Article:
It is not without irony that I note Senate Majority Leader Bill Frist (R—Tennessee) apparently sold all his stock in the company his father founded based on insider information—for what other reason could there be for reversing his long-held position in HCA Inc. when, surprise, the company announced a large decline in patient admissions—on the same day that Martha Stewart, fresh from her insider-trading conviction, took her place alongside The Donald on The Apprentice. Oh, the times we live in. What wonders! And one must wonder if the Bush Justice Department will pursue this oddly timed stock sale as vigorously as it did Martha’s?
Senate Majority Leader Bill Frist (R-Tenn.) has maintained for years that his stock holdings in the nation’s largest for-profit hospital chain posed no conflict of interest for a policymaker deeply involved in health care matters. He even received two rulings in the 1990s from the Senate ethics committee that blessed the holding of the stock in blind trusts.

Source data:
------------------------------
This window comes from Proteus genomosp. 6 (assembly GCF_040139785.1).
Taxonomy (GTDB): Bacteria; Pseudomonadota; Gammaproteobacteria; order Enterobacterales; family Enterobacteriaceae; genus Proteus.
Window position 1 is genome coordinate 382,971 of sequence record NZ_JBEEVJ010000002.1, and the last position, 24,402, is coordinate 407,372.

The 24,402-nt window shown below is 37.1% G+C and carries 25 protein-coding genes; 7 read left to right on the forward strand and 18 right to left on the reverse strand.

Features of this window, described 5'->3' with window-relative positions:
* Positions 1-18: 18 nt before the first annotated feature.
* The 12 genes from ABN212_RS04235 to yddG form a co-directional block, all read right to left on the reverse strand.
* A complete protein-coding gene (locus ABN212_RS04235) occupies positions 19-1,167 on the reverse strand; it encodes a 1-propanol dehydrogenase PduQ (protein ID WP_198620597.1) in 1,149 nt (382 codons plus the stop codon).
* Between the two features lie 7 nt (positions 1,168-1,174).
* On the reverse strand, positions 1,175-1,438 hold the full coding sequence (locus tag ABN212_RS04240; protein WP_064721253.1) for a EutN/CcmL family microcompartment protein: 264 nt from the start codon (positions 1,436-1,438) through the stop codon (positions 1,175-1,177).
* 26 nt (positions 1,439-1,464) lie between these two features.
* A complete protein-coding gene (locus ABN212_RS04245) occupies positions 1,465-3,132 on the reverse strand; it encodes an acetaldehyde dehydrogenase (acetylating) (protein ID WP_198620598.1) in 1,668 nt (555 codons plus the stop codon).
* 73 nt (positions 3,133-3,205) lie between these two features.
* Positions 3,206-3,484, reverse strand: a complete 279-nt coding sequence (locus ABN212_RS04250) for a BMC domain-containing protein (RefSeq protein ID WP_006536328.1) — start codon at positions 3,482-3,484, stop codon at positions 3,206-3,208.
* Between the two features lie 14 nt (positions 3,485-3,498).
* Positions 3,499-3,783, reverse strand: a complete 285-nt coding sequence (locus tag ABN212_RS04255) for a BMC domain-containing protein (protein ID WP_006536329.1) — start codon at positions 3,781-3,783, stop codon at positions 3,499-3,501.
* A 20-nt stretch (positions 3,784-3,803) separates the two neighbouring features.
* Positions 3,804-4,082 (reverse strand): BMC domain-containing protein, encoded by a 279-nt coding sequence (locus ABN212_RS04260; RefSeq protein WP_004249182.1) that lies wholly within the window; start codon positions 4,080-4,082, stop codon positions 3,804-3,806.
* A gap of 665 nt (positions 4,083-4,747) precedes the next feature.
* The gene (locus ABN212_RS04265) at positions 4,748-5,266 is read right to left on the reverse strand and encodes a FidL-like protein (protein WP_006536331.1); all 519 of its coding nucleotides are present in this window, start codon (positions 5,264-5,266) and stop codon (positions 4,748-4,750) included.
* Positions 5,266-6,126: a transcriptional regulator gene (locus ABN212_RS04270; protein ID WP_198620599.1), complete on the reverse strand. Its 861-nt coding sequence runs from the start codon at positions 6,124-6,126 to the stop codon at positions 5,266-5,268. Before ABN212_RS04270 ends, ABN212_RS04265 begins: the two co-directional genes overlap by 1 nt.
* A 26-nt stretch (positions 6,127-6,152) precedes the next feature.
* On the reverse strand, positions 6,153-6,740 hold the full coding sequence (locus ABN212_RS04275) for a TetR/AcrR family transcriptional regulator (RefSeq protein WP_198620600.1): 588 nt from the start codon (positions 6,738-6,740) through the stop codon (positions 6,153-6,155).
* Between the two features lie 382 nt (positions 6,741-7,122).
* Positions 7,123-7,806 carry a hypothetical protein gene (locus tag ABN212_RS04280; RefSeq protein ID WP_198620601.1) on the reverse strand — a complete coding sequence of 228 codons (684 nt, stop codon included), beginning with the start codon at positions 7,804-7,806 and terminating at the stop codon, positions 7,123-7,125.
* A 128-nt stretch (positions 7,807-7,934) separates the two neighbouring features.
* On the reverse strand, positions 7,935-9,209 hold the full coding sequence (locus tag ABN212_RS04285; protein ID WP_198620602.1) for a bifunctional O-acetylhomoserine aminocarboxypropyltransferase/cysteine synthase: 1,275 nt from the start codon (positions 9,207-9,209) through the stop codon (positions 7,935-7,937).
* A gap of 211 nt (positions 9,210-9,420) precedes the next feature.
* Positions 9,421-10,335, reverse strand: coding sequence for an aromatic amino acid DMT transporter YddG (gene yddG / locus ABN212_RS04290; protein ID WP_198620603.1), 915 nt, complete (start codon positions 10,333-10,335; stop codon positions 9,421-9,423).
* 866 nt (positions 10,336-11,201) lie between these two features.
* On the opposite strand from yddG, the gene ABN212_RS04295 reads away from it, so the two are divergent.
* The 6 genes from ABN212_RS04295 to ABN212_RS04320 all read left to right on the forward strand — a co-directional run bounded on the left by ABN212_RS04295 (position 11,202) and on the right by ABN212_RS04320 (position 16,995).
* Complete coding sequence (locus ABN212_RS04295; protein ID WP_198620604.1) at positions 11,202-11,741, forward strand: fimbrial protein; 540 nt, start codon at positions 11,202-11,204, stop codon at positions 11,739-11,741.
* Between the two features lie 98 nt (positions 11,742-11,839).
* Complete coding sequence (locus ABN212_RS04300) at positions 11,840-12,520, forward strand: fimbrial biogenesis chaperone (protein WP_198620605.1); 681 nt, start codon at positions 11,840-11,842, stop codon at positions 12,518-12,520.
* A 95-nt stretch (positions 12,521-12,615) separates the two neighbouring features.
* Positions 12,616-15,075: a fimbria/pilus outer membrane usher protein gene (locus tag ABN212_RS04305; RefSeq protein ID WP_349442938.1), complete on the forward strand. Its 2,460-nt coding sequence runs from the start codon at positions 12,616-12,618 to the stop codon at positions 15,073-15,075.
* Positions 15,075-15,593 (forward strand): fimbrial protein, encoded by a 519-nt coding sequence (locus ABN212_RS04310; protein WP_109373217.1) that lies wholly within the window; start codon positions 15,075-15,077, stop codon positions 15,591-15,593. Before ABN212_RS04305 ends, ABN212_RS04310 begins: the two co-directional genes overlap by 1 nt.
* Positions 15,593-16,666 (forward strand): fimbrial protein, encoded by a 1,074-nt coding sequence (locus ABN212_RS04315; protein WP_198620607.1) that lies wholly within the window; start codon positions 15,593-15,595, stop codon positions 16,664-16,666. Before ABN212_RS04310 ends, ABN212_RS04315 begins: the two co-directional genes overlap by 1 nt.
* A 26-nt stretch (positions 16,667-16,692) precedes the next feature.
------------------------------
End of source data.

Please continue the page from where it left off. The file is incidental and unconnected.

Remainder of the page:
So when Frist decided in June to dump all the stock, and later cited as the reason his desire to avoid the appearance of a conflict of interest, eyebrows went up among ethics experts and congressional watchdogs. Why did he do it at that time?
Precisely a month later, after the stock was sold, its price tumbled 9 percent when executives in the company — HCA Inc., which was founded by Frist’s father and on whose board Frist’s brother serves — disclosed that hospital admissions of insured patients were lower than expected, depressing profits in the second quarter.
The Frist revelation is bookended by this commentary on how remarkably Martha Stewart has integrated her prison story into the brand that is Martha. (Her claim she has “no idea” what she was convicted of on Letterman is farcical, but pretty much the SOP for life in these times.) My head spins when it tries to hold these contrasting calumnies in context.